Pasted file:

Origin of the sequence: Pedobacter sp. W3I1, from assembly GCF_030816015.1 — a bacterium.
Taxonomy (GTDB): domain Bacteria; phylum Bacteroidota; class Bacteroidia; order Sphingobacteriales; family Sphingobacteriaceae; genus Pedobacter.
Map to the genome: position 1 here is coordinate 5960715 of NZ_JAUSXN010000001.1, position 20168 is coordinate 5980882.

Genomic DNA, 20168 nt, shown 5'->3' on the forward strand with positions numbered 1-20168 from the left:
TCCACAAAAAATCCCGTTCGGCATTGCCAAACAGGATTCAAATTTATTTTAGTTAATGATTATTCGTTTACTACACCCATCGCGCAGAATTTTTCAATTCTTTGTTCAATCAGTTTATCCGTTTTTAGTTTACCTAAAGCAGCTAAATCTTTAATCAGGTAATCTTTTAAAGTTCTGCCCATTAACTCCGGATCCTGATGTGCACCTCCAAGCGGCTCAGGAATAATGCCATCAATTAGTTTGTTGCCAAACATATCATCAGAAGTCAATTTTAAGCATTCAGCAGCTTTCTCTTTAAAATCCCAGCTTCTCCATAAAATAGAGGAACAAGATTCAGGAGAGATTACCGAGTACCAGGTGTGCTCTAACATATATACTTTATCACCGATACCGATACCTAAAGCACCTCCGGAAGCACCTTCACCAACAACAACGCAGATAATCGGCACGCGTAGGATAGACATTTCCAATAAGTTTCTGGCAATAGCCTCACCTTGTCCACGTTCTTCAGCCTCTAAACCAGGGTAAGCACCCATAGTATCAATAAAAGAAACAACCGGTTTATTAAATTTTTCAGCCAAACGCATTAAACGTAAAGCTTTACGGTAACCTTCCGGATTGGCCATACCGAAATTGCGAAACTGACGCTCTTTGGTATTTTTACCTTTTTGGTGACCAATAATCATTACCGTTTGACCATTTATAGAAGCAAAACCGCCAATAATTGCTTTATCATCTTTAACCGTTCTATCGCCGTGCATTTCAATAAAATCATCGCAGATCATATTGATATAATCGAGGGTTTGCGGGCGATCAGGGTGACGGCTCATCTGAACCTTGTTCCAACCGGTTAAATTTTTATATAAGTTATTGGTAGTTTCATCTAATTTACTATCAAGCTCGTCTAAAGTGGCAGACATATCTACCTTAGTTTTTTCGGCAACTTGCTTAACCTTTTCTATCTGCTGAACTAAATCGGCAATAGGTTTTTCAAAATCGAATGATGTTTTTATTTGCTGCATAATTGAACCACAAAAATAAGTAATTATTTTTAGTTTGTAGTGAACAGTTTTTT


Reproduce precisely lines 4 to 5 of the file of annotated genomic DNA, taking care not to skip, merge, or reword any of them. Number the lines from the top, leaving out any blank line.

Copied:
Genomic DNA, 20168 nt, shown 5'->3' on the forward strand with positions numbered 1-20168 from the left:
TCCACAAAAAATCCCGTTCGGCATTGCCAAACAGGATTCAAATTTATTTTAGTTAATGATTATTCGTTTACTACACCCATCGCGCAGAATTTTTCAATTCTTTGTTCAATCAGTTTATCCGTTTTTAGTTTACCTAAAGCAGCTAAATCTTTAATCAGGTAATCTTTTAAAGTTCTGCCCATTAACTCCGGATCCTGATGTGCACCTCCAAGCGGCTCAGGAATAATGCCATCAATTAGTTTGTTGCCAAACATATCATCAGAAGTCAATTTTAAGCATTCAGCAGCTTTCTCTTTAAAATCCCAGCTTCTCCATAAAATAGAGGAACAAGATTCAGGAGAGATTACCGAGTACCAGGTGTGCTCTAACATATATACTTTATCACCGATACCGATACCTAAAGCACCTCCGGAAGCACCTTCACCAACAACAACGCAGATAATCGGCACGCGTAGGATAGACATTTCCAATAAGTTTCTGGCAATAGCCTCACCTTGTCCACGTTCTTCAGCCTCTAAACCAGGGTAAGCACCCATAGTATCAATAAAAGAAACAACCGGTTTATTAAATTTTTCAGCCAAACGCATTAAACGTAAAGCTTTACGGTAACCTTCCGGATTGGCCATACCGAAATTGCGAAACTGACGCTCTTTGGTATTTTTACCTTTTTGGTGACCAATAATCATTACCGTTTGACCATTTATAGAAGCAAAACCGCCAATAATTGCTTTATCATCTTTAACCGTTCTATCGCCGTGCATTTCAATAAAATCATCGCAGATCATATTGATATAATCGAGGGTTTGCGGGCGATCAGGGTGACGGCTCATCTGAACCTTGTTCCAACCGGTTAAATTTTTATATAAGTTATTGGTAGTTTCATCTAATTTACTATCAAGCTCGTCTAAAGTGGCAGACATATCTACCTTAGTTTTTTCGGCAACTTGCTTAACCTTTTCTATCTGCTGAACTAAATCGGCAATAGGTTTTTCAAAATCGAATGATGTTTTTATTTGCTGCATAATTGAACCACAAAAATAAGTAATTATTTTTAGTTTGTAGTGAACAGTTTTTT